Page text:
Symptoms of a Staph or MRSA Infection

Skin infection caused by MRSA
CDC/Bruno Coignard, M.D.; Jeff Hageman, M.H.S./Public Health Image Library (PHIL)

The most common symptom of a staphylococcus infection is a pimple or boil on the skin. However, you shouldn't let every pimple freak you out, as not every pimple is caused by staph. Most pimples are self-limited eruptions that will eventually heal on their own. The best thing that you can do to treat them is leave them alone.

The main concern with staph infections of the skin is scrapes or cuts that have become infected with the bacteria.

If you have a wound that seems to be infected, you should bring it to the attention of your doctor.

Signs of a skin infection include skin that is:

  • warm to the touch,
  • red,
  • swollen,
  • draining pus, or
  • looks streaky.

Most serious MRSA infections are transmitted in hospital settings, in part because people who are receiving inpatient care are likely to be sicker and thus more susceptible to serious infections. However, these infections can also occur out in the community. According to the CDC, approximately one in three people carry some sort of staph bacteria in their noses, and two in 100 carry MRSA. That doesn't mean that they'll get sick, just that the bacteria are present in the community setting.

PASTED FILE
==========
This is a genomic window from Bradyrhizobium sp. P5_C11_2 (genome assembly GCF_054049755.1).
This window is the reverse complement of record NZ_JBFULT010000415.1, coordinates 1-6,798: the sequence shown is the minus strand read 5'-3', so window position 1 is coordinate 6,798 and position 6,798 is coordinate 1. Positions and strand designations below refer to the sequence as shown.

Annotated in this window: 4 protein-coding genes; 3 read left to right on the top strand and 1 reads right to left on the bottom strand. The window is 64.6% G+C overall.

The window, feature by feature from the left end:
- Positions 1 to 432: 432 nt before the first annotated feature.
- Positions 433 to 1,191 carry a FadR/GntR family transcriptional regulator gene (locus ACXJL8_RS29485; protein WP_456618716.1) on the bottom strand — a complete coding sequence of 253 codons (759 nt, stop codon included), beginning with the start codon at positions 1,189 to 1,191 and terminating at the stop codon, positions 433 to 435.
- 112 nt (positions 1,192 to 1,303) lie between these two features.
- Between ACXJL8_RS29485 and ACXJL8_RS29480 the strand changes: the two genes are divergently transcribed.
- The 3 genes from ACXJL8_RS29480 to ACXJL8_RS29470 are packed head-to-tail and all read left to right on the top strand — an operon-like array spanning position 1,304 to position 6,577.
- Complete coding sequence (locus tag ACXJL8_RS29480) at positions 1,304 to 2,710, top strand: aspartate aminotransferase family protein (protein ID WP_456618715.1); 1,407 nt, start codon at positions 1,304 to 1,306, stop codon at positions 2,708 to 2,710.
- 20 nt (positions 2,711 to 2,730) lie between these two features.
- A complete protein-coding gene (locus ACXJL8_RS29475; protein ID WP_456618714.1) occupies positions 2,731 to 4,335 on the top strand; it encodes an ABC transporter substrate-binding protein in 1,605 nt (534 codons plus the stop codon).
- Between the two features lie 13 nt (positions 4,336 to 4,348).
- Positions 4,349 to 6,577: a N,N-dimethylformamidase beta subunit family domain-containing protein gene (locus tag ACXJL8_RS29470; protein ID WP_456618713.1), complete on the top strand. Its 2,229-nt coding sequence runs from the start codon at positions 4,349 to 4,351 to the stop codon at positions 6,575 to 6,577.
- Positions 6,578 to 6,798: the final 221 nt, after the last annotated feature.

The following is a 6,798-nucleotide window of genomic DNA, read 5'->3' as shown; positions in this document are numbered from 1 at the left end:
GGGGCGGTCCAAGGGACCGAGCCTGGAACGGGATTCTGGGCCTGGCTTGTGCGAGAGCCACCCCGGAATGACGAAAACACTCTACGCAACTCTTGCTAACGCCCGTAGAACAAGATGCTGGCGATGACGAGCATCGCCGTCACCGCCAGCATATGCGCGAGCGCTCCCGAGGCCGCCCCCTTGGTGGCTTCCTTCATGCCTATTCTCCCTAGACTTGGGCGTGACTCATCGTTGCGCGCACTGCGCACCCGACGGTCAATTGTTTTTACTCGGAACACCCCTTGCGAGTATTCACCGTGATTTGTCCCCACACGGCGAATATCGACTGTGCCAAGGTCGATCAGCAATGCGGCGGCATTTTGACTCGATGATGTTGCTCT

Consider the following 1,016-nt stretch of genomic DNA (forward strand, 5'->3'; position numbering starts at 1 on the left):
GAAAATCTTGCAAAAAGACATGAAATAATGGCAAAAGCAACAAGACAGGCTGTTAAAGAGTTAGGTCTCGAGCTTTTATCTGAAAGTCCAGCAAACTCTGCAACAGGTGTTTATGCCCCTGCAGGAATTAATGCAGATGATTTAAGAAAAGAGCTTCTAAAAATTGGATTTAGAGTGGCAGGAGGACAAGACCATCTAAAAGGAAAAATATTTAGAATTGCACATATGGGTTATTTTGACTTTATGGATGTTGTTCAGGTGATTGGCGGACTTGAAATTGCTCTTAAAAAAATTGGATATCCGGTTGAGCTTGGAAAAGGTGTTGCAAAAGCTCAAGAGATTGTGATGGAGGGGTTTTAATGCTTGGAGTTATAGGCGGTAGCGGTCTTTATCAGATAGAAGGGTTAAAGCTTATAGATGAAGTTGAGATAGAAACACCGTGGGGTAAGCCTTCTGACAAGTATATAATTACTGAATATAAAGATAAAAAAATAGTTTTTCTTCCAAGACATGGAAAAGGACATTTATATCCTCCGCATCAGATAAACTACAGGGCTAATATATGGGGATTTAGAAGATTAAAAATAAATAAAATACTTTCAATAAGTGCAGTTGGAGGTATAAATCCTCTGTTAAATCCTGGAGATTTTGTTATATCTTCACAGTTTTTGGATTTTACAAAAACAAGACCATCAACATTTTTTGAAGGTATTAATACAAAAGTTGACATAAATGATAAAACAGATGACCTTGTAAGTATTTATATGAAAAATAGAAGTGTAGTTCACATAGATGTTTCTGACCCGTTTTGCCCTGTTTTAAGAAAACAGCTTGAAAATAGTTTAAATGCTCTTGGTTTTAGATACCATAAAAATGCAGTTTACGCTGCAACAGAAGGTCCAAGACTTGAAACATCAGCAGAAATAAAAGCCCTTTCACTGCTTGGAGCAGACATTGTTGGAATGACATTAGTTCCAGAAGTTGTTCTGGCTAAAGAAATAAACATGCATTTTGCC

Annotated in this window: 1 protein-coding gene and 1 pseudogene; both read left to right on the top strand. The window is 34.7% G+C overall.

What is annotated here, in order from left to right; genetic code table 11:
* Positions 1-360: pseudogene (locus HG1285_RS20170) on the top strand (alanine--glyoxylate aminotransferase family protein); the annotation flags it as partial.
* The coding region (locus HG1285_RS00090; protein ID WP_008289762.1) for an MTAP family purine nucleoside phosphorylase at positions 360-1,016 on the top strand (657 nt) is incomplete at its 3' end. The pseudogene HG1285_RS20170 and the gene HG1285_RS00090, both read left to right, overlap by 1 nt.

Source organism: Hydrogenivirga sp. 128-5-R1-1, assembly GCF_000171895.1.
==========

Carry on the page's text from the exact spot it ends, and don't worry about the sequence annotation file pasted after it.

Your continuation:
It's worth noting that although most MRSA infections aren't transmitted sexually, MRSA can be an STD. Preventing sexual transmission of MRSA infections is similar to preventing other STDs that transfer skin to skin.

However, staph infections are only really a concern when the bacteria get into a cut or scrape. Therefore the best way to take care of yourself is to cover open wounds before having sex and do a good job of cleaning up any cuts or scrapes after you and your partner are done in bed.

Reduce Your Risk

In general, reducing your risk of MRSA infection is mostly a matter of good hygiene.

That means:

  • regularly washing your hands with soap and water
  • avoiding sharing personal items, like tweezers, towels, or razors
  • clean your body often, particularly after exercise
  • cleaning and covering any open wounds
  • visiting a doctor if you're worried about a skin infection

That advice isn't just good for reducing your risk of MRSA. It will also keep you healthier in general.


CDC Community Associated MRSA Information Page.

CDC. General Information About MRSA in the Community.